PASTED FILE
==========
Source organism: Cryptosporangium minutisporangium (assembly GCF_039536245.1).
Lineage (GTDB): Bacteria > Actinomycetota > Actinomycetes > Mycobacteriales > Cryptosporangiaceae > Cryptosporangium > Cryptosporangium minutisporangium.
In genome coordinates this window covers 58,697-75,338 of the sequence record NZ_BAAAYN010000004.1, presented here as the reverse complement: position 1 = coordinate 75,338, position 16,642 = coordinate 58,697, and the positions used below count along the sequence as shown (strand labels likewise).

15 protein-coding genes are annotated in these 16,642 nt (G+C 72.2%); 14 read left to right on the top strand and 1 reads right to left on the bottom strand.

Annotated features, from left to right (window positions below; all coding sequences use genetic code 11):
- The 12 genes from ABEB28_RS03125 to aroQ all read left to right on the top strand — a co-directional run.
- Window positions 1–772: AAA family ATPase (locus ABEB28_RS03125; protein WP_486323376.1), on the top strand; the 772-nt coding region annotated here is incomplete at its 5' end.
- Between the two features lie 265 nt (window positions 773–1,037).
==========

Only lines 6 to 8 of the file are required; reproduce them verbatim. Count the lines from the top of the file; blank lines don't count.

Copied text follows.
- The 12 genes from ABEB28_RS03125 to aroQ all read left to right on the top strand — a co-directional run.
- Window positions 1–772: AAA family ATPase (locus ABEB28_RS03125; protein WP_486323376.1), on the top strand; the 772-nt coding region annotated here is incomplete at its 5' end.
- Between the two features lie 265 nt (window positions 773–1,037).